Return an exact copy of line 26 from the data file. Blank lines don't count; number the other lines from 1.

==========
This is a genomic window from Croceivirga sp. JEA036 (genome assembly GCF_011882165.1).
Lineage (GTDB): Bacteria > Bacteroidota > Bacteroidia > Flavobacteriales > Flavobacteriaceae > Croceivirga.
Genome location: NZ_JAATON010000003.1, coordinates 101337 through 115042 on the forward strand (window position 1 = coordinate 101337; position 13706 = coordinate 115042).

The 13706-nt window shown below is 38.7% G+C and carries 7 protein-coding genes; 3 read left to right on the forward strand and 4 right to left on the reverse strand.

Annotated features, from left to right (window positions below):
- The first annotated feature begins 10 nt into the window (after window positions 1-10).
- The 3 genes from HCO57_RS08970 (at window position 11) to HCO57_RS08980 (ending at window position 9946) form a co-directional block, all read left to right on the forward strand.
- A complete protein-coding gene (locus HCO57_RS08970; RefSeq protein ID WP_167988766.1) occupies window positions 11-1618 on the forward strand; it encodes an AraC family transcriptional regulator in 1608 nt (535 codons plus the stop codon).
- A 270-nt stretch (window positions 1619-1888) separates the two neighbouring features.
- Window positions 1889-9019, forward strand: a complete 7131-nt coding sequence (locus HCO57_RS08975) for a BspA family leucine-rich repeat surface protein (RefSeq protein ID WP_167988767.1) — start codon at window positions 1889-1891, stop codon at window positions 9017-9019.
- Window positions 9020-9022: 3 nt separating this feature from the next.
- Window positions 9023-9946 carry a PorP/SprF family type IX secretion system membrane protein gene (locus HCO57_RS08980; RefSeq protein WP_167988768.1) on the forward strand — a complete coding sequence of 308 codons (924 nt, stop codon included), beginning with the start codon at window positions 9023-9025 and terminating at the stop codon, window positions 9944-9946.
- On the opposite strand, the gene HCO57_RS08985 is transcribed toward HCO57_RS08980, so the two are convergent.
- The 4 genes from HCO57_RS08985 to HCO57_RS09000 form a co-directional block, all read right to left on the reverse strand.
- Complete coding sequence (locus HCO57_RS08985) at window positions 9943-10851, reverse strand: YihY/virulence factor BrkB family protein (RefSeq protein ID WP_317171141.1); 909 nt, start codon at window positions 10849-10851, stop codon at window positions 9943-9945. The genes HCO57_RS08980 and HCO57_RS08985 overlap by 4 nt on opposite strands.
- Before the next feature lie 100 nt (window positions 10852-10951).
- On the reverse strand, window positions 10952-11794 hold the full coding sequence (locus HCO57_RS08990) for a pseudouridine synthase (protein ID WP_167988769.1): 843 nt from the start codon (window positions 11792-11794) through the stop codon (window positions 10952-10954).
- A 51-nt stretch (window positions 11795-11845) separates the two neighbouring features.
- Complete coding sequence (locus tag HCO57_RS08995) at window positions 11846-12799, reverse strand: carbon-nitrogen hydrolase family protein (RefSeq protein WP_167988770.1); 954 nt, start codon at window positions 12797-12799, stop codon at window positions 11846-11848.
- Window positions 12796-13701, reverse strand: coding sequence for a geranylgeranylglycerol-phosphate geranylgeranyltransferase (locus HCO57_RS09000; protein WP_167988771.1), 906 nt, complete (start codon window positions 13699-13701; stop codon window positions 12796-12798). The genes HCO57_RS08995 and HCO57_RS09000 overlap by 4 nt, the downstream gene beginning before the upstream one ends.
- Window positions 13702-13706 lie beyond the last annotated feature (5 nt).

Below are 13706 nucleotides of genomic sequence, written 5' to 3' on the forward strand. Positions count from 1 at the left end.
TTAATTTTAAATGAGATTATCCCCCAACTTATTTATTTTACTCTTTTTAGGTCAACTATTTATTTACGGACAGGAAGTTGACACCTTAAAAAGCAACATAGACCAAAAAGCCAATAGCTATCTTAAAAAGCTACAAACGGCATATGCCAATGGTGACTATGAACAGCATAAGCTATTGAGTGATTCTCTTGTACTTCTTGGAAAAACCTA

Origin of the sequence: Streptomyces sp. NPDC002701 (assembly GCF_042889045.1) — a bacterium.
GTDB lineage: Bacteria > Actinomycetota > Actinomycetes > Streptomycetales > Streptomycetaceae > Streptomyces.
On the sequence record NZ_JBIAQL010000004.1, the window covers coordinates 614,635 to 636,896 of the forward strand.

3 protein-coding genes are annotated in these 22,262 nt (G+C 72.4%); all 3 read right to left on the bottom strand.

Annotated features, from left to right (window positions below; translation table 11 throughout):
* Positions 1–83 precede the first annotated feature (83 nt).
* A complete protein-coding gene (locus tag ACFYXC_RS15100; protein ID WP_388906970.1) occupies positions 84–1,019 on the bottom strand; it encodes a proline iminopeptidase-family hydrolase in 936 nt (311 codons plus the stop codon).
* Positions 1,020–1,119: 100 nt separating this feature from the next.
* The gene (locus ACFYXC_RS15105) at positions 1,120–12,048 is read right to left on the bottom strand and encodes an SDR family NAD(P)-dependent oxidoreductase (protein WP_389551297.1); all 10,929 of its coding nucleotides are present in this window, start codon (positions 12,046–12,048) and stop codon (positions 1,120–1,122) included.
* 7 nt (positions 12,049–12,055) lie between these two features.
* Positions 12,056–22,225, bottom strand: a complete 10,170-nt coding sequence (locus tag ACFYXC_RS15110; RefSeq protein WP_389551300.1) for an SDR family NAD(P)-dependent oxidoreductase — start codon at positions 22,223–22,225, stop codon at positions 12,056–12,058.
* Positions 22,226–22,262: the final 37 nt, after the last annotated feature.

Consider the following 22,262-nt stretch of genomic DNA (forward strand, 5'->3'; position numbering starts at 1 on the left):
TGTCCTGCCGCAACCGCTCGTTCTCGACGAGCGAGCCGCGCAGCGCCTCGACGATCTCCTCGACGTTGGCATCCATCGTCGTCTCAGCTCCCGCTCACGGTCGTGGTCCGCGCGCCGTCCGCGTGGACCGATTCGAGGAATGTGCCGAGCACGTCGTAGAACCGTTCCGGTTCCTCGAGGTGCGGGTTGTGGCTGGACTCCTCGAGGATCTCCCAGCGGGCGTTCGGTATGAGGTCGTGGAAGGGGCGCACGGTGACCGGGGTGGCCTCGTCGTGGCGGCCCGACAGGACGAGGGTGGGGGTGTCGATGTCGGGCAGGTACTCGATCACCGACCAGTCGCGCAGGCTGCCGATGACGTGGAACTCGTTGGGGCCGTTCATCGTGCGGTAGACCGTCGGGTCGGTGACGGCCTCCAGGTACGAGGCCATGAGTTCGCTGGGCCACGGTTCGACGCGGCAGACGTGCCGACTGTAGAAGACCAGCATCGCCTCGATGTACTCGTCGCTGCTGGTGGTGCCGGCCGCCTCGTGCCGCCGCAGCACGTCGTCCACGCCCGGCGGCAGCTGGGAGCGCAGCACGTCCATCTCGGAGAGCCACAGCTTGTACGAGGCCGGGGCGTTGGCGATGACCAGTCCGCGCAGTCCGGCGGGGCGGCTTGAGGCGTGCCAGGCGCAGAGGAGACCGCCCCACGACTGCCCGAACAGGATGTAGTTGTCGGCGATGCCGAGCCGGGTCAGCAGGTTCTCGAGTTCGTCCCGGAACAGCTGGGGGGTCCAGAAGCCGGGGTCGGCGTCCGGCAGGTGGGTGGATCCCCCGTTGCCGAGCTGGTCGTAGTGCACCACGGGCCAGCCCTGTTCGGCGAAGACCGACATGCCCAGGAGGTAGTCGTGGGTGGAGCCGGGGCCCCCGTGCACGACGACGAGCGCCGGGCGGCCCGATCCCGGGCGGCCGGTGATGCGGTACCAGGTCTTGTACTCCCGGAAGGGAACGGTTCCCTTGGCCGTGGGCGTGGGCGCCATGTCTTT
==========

On the sequence record NZ_JBIAQL010000004.1, the window covers coordinates 614,635 to 636,896 of the forward strand.